The Bush administration will ask Congress to increase the monthly premiums wealthier Medicare beneficiaries pay for prescription drug coverage, officials said Friday.
The first-of-its-kind legislation is designed to reduce Medicare's strain on the federal treasury. Though Congress passed a law requiring the president to submit such cost-saving proposals, its prospects for passage are dim.
The bill would reduce the government subsidy for wealthier beneficiaries of the Medicare drug program. Individuals making $82,000 a year, or couples earning more than $164,000 a year, would pay higher premiums. It is not clear how much of an increase beneficiaries would face.
The income thresholds would not be indexed for inflation, so more people would eventually pay the higher premiums.
Bush's proposal also includes limits on noneconomic and punitive damages awarded in medical malpractice cases.
In addition, it gives the secretary of the Department of Health and Human Services authority to set up a program that pays health care providers based partially on the quality of their work. Now, Medicare simply pays a set fee for a particular service.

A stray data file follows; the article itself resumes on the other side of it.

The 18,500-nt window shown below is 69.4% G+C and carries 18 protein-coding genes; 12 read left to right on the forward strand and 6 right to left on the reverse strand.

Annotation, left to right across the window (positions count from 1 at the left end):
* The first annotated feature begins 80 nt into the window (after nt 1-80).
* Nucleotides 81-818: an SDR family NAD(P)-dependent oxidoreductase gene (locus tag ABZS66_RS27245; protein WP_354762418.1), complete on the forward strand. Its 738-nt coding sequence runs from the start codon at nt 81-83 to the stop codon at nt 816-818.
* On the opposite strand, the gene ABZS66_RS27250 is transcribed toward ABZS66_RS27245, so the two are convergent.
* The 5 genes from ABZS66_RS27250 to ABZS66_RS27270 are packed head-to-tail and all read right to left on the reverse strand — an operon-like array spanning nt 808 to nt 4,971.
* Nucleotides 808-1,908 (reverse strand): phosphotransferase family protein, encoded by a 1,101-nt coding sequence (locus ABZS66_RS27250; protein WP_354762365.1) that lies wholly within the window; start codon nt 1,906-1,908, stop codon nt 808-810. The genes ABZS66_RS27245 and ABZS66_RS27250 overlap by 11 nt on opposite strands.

The proposal is designed to keep Medicare from relying so much on the general treasury. The law requires the president to propose such legislation once Medicare's Board of Trustees project the program will soon rely on general revenue for more than 45 percent of its funding. That projection occurred for the second consecutive time last year.
"This is an emergency that grows by the day," said Health and Human Services Secretary Mike Leavitt.
Medicare provides health coverage to about 44-million elderly and disabled people. Its spending is expected to reach $425-billion this year. The program is growing at a rate of about 7 percent a year, which is a threat to other essential programs, lawmakers said.
Democrats also have offered ways to slow Medicare spending. But their preference is to trim payments to private insurers serving the elderly through the Medicare Advantage program. The administration has opposed that idea.
Democrats have called the 45 percent threshold arbitrary.
"The trigger was created as a political ploy to foster a panic that Medicare is unsustainable," said Rep. Pete Stark, D-Calif.